New Data for the New Year

Dec. 15, 2022

Samantha Breslin

2022 has been an exciting year of growth at the City Health Dashboard. Now over 900 cities have access to necessary data on health and its drivers, including many small and midsized communities. We’ve updated our geographies to reflect changes from the 2020 Census, improved the mapping experience for our users, and added new years of data for many of our metrics. And finally, through partnerships with other researchers, we’ve introduced 4 important and innovative measures to the Dashboard that make the site even more comprehensive and reflective of the growing challenges that cities across the U.S. are facing: credit insecurity, ozone pollution, firearm homicides, and firearm suicides.

We wanted to close out this year on a high note, and for us that means releasing more data and continuing to improve the user experience for everyone who visits the website. Read on to learn more about what we’ve updated this month.

Improving the User Experience: Updates to the Metric Detail Page

The metric detail page has an updated look! Based on user feedback, we’ve improved the ability to locate a specific neighborhood on the map and get more information about that neighborhood’s performance. Let’s walk through the updates together, using credit insecurity in Allen, TX. First, the scalebar is now overlaid on the map, to keep everything in a single view.

updated metric map with scale

We’ve made the zip code search more prominently featured next to the map. Type in the zip code that you want to explore into the search bar and all of the neighborhoods that are part of that zip code will be pulled out to the side.

You now have the ability to highlight neighborhoods on the map from that list. Just click the eye icon on the top right of the scale bar to then see the tract highlighted in purple on the map. The neighborhood will continue to be highlighted even if you change metrics. To turn off the highlight, simply click the eye icon again. With this feature, you'll never lose sight of the neighborhoods you're focusing on.

tract highlight

From that list of tracts, you’ll also notice a star icon on the top left of each tracts’ scale bar. This is the save feature and it’s activated by click. You can also save tracts from neighborhoods on the map. When you click on a neighborhood from the map, a tool tip will appear with that same star icon. All saved tracts are added to a list that is accessed from the “Saved” tab to the right of the map. Your list of saved tracts will be maintained if you change metrics or cities and even when you leave the site and come back (as long as you don’t clear your browsers cache or search history). This feature is particularly useful if you want to keep track of certain neighborhoods to see how they perform across metrics or time.

We hope these new features will make it easier and more intuitive to find what you need on the site. Join us for our January Virtual Office Hours where we’ll explore these features in more depth, and let us know if you have any questions about how to use them in your work.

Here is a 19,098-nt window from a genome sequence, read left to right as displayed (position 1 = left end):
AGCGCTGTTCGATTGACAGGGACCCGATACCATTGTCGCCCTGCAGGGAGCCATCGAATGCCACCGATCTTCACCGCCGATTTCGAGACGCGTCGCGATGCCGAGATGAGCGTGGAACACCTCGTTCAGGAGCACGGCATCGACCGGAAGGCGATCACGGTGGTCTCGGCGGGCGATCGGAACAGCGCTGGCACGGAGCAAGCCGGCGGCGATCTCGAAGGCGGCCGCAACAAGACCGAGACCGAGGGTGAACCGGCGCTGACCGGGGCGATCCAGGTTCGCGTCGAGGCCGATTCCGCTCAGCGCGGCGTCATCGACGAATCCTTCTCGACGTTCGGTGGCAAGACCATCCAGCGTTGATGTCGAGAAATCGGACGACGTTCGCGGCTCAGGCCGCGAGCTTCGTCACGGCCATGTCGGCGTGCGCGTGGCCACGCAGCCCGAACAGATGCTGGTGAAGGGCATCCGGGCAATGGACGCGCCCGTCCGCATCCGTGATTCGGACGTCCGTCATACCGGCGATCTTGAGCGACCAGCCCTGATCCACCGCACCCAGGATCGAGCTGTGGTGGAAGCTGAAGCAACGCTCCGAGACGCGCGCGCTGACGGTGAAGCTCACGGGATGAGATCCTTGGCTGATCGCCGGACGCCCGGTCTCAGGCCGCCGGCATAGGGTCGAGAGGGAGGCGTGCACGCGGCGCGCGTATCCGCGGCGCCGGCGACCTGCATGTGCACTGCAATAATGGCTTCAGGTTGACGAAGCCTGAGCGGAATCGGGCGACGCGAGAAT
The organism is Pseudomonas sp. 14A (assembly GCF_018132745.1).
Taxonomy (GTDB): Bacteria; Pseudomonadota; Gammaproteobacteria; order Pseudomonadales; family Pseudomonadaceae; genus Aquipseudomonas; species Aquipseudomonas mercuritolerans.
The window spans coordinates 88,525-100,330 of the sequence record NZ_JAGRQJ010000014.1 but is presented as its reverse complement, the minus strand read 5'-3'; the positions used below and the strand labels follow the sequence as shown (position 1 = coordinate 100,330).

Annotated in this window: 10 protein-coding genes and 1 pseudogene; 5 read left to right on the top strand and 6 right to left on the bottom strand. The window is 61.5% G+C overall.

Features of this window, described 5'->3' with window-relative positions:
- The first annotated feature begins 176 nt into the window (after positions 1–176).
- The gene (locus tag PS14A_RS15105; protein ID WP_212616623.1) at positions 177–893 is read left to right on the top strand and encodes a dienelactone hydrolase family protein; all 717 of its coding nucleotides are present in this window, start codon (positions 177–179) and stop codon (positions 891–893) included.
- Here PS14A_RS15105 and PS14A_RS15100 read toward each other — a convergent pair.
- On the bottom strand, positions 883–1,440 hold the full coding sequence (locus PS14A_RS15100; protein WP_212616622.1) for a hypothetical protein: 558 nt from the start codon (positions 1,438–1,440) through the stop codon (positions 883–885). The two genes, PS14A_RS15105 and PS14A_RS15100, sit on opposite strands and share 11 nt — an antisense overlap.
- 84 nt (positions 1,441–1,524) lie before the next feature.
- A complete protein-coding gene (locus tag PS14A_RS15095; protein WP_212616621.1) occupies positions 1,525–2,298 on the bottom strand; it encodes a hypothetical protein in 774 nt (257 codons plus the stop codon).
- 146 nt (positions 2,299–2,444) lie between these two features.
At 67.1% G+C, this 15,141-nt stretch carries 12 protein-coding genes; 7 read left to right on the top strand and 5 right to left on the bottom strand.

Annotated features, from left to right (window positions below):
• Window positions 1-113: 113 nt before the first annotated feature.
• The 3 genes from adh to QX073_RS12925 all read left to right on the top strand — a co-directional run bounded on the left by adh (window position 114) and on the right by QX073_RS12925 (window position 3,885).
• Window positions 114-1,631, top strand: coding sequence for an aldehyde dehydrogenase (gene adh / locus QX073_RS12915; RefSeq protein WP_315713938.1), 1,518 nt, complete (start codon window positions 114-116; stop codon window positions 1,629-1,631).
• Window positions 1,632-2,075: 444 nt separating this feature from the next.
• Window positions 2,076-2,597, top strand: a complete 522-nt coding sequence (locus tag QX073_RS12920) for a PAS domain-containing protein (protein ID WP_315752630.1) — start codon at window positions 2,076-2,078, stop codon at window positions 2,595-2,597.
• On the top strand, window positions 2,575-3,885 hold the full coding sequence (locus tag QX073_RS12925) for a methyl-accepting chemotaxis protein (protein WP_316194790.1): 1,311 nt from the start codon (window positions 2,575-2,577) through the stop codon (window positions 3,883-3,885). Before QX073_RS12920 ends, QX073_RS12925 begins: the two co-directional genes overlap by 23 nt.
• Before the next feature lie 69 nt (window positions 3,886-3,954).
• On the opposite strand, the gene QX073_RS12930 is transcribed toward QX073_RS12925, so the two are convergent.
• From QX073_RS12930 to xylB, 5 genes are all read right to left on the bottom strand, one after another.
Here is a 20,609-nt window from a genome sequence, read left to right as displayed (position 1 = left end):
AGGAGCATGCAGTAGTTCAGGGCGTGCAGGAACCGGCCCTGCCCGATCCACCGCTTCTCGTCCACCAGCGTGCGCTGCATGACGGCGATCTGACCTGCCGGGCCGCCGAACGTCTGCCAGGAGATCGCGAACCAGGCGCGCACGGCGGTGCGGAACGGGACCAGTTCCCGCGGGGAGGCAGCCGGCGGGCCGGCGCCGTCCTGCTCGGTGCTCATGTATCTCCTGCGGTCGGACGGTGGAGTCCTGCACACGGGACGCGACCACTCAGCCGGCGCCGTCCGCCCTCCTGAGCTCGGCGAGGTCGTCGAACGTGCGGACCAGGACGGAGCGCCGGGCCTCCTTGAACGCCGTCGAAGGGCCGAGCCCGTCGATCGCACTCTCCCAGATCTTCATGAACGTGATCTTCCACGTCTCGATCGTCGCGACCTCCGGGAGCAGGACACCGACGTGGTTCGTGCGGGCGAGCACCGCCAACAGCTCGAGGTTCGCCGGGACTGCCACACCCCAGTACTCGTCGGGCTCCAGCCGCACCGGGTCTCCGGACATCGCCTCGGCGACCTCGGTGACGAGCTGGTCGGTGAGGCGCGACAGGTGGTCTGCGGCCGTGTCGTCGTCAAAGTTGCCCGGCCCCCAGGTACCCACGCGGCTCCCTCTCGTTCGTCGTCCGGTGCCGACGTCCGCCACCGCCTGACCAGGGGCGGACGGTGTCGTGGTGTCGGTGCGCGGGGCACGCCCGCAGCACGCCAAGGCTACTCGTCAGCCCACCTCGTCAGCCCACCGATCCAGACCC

census tract save

Replacing and Retiring Measures     

Replacing Excessive Housing Cost With Rent Burden

Since launching, the Dashboard has presented a measure of excessive housing cost which shows the percent of households spending more than 30% of their income on housing costs, including both renters and homeowners. However, after many conversations with users and experts in the field, we’ve decided to switch to a separate measure of rent burden. The COVID-19 pandemic has both highlighted and exacerbated a housing crisis that largely impacts renters with rising, often unattainable rent prices, forcing them to make impossible decisions between seeing a doctor or buying nutritious foods for their family and paying for rent. Starting this month, the Dashboard now presents Rent Burden (replacing Excessive Housing Cost) which measures the percent of renters spending more than 30% of their income on housing costs. This measure comes from the American Community Survey and is available at both the city and neighborhood level for all Dashboard cities.Learn more about Rent Burden and explore these new data for your city.  

Removing Violent Crime

The Dashboard has presented a metric called “Violent Crime” on the website, which measured violent crime offenses (murder, aggravated assault, robbery, forcible rape) per 100,000 population in a city. However, the Dashboard team has become concerned that these data might misrepresent violent crime in cities, and could be used in ways that contribute to or perpetuate structural racism.Earlier this year, we added Firearm Homicides to the Dashboard, which is a more specific metric of violent crime, based on accurate, reliable data. This is why, after much research and consideration, we have removed the Violent Crime metric from the website. We welcome user feedback on this change, so please email us.  

New Months of Data

Users frequently ask us for more current data. This is especially true now, when fast-paced COVID-19 metrics have raised our expectations for speedy public health data. Our team is committed to exploring new metrics and more timely data sources, including our two monthly measures, both of which are now updated to the most recent month available.

  • Air pollution – ozone ( now through December 2021)

  • Unemployment: current city-level (now through September 2022)

With these data, users can see more precisely how these measures vary over time in cities, essential context for policies and programs aimed at addressing these issues. 

Let us know how you’re putting the data to work in your community!

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